With the Thanksgiving holiday being later this week, I know what you’re thinking:
“All of your clean eating habits will need to be placed on hold...time for cheat week number one…there’s no possible way to maintain a healthy lifestyle during the U.S.’s most gluttonous part of the year…”
Well, before you set yourself back, let me step in and offer some words of encouragement:
All of your clean habits do not need to be put on hold; you do not need to cheat like you think you do; and there are ways for you to maintain a healthy lifestyle throughout the holidays!
I’d like to offer you ten tips on how to do just that, avoiding a future of self-sabotage!
- Don’t stress about your Thanksgiving dinner plate. How you eat on Thanksgiving Day does not determine your over-all health; how you eat the other 364 days of the years does. Knowing how to maintain BALANCE will be your biggest tool in helping you to bounce back from any damage done on that one day. So don’t feel guilty over what you chose to load on your dinner plate…just get right back on track immediately afterwards.
- Be sure to start your Thanksgiving Day off with a hearty and healthy breakfast. Especially one fully loaded with healthy protein choices (i.e. whole grains, nut butters, eggs, oats, etc.), and veggies! Many people feel that fasting all day creates more space for the calories of the dinner to do less damage, and that notion is actually false. In fact, it actually does more harm to you in the long run because you end up draining a lot more of your calorie reserve by overindulging on “belly busters” like a FULL ladle of gravy (about 800-1000 calories) vs. a tablespoon-size taste (about 50-70 calories).
- Contribute to the dinner prep. By asking ahead of time what will be served, and by even OFFERING to bring a dish yourself, you can off-set any surprise temptations, curve-balls and even the awkward situation of showing up to a dinner that has nothing you feel comfortable consuming. If you discover that one of the dishes is particularly unhealthy, offer to bring your own version of that same dish. Traditional sweet potatoes are often a good example of this because people tend to typically make it loaded with butter, syrup, sugar, marshmallows, etc.
- Know your vices! There’s always that one part of the meal, or that one food item that could send you over the edge temptation-wise. For instance, for some it could be alcohol and for others it could be a dessert item. Go into the situation prepared ahead of time with realistic boundaries and limits. If alcohol is your vice, instead of saying “no alcohol at all” you can enjoy a half glass of red wine with appetizers, and a half glass with dinner. You can even decide to do water alone at first, saving your alcohol for the main meal.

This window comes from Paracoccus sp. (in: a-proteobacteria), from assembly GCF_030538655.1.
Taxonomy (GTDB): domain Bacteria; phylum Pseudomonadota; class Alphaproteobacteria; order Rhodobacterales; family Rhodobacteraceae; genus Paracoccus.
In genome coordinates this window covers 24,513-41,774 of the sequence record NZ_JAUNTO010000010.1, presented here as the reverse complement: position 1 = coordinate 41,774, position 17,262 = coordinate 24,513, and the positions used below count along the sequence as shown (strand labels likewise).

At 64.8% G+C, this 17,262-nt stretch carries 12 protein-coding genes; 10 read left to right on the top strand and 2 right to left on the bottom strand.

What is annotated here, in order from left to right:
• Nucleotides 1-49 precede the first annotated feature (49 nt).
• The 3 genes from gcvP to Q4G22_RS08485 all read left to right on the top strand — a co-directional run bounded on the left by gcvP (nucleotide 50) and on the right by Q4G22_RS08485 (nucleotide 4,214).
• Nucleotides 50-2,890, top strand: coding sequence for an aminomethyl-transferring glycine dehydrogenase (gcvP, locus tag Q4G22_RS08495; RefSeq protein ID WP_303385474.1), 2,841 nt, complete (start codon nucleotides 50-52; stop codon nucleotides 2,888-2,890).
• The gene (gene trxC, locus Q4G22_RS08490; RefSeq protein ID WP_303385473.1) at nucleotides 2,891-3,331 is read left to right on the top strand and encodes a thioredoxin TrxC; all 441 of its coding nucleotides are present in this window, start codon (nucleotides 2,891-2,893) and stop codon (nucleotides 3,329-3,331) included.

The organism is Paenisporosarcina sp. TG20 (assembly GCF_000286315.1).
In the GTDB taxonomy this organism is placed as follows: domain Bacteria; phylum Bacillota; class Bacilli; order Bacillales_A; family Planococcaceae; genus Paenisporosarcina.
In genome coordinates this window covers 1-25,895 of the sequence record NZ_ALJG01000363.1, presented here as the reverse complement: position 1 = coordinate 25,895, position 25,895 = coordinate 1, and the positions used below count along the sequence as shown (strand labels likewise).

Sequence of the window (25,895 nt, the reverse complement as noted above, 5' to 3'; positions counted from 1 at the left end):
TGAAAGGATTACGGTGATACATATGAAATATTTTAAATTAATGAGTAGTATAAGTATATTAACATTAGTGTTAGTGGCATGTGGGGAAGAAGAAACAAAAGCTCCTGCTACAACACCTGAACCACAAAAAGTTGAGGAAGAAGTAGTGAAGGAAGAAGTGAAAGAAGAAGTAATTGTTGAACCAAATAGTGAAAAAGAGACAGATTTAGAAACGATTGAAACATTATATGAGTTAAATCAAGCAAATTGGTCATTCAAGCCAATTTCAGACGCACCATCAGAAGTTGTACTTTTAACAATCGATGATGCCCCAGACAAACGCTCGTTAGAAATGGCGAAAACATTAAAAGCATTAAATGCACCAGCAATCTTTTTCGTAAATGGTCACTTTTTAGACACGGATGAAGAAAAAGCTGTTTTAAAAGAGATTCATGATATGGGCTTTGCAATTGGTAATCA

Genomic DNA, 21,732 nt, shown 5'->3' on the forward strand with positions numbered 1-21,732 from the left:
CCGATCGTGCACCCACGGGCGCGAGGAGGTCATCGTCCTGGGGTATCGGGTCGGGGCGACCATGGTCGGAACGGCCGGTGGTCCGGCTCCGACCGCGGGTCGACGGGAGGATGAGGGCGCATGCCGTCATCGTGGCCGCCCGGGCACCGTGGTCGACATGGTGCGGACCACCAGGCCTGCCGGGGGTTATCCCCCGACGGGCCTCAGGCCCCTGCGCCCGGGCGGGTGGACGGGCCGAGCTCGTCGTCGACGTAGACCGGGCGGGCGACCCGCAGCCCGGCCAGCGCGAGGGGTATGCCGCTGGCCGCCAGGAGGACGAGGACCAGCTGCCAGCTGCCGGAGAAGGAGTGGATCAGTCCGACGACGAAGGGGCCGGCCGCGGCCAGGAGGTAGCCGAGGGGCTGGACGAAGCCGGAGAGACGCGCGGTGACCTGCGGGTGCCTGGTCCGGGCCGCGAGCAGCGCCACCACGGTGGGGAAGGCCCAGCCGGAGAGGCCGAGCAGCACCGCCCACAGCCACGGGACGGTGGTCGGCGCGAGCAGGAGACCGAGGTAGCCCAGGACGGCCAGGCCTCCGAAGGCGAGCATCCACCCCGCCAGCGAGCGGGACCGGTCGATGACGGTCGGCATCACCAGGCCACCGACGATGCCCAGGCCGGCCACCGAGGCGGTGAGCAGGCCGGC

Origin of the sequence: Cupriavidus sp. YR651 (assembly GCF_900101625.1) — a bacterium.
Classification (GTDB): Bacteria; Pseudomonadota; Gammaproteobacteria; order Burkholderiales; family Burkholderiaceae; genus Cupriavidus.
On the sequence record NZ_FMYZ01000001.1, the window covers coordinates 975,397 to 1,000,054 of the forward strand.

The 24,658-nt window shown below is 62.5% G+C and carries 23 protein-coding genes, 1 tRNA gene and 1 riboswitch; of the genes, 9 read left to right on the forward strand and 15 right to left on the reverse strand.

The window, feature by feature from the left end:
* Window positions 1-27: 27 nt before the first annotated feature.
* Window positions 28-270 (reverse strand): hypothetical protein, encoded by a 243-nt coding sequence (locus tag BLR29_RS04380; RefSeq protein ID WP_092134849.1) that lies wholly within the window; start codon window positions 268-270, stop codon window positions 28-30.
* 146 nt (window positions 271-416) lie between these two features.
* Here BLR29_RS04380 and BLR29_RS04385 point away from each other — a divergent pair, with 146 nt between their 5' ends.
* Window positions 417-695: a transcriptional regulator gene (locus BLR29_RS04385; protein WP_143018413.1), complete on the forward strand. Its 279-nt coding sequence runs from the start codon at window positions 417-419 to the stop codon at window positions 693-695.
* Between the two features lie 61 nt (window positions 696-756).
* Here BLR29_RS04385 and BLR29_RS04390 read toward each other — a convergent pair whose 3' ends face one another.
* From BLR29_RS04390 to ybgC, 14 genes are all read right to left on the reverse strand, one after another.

- Don’t be in the wrong place at the wrong time. Piggy-backing on #4 a little bit, if your vice is sweets, then you might not want to chose the spot to stand or sit that’s right next to or in front of the candy dish! Distractions also come in handy here.
- Make healthy plate portions. I always educate on taking your standard dinner plate and devoting ½ of it to vegetables of any kind (including salad). Then, ¼ of your plate should be your lean meat/protein (i.e. the white turkey meat); and the other ¼ your healthy starch (i.e. sweet potatoes).
- Watch your eating speed. The slower you eat, the better. Put your fork down between bites, and really savor each mouthful. This will help prevent over-eating and going overboard on calories.
- Be comfortable and secure with your actions. Don’t fall victim to thinking that everything you do is on display. Many believe that if they pass up on certain dishes, everyone notices, or the host is insulted, when in fact there’s a very good chance that no one even noticed at all. You can even play it down by simply saying that you’re full.
- Start the day with some calorie burning, and then continue to exercise throughout the course of the day. For instance, after a nice morning workout, later on you can go for a walk once you’ve finished eating your dinner. Or even participate in an outdoor group physical activity/game.
- Stay focused on your wellness goals. Before dinnertime, remind yourself of what they are and why you are even doing them in the first place. Remember, these holidays that our society has wrapped around food are actually more about the time spent and memories created with your loved ones.
Katherine Igah-Phillips, MD, MHA
Returning to Nature, LLC.